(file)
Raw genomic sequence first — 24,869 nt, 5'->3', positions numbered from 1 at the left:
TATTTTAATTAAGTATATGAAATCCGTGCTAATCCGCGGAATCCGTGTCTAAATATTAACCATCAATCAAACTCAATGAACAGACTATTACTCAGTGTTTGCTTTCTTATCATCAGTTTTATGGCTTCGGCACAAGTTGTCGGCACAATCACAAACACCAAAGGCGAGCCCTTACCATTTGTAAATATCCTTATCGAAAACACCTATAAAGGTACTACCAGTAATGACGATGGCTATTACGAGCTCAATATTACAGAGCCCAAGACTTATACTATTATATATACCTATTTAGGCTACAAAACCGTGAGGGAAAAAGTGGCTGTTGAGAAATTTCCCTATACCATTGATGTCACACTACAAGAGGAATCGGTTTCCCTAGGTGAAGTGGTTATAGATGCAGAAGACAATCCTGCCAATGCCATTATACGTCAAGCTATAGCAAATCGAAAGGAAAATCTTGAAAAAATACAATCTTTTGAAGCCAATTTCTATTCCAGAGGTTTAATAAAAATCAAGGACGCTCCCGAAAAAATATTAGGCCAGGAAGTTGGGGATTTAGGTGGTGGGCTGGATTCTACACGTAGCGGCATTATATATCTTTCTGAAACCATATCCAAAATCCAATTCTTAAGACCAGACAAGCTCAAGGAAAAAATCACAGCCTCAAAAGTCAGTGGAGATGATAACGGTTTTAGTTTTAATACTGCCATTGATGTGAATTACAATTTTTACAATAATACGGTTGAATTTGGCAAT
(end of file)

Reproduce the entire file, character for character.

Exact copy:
Raw genomic sequence first — 24,869 nt, 5'->3', positions numbered from 1 at the left:
TATTTTAATTAAGTATATGAAATCCGTGCTAATCCGCGGAATCCGTGTCTAAATATTAACCATCAATCAAACTCAATGAACAGACTATTACTCAGTGTTTGCTTTCTTATCATCAGTTTTATGGCTTCGGCACAAGTTGTCGGCACAATCACAAACACCAAAGGCGAGCCCTTACCATTTGTAAATATCCTTATCGAAAACACCTATAAAGGTACTACCAGTAATGACGATGGCTATTACGAGCTCAATATTACAGAGCCCAAGACTTATACTATTATATATACCTATTTAGGCTACAAAACCGTGAGGGAAAAAGTGGCTGTTGAGAAATTTCCCTATACCATTGATGTCACACTACAAGAGGAATCGGTTTCCCTAGGTGAAGTGGTTATAGATGCAGAAGACAATCCTGCCAATGCCATTATACGTCAAGCTATAGCAAATCGAAAGGAAAATCTTGAAAAAATACAATCTTTTGAAGCCAATTTCTATTCCAGAGGTTTAATAAAAATCAAGGACGCTCCCGAAAAAATATTAGGCCAGGAAGTTGGGGATTTAGGTGGTGGGCTGGATTCTACACGTAGCGGCATTATATATCTTTCTGAAACCATATCCAAAATCCAATTCTTAAGACCAGACAAGCTCAAGGAAAAAATCACAGCCTCAAAAGTCAGTGGAGATGATAACGGTTTTAGTTTTAATACTGCCATTGATGTGAATTACAATTTTTACAATAATACGGTTGAATTTGGCAAT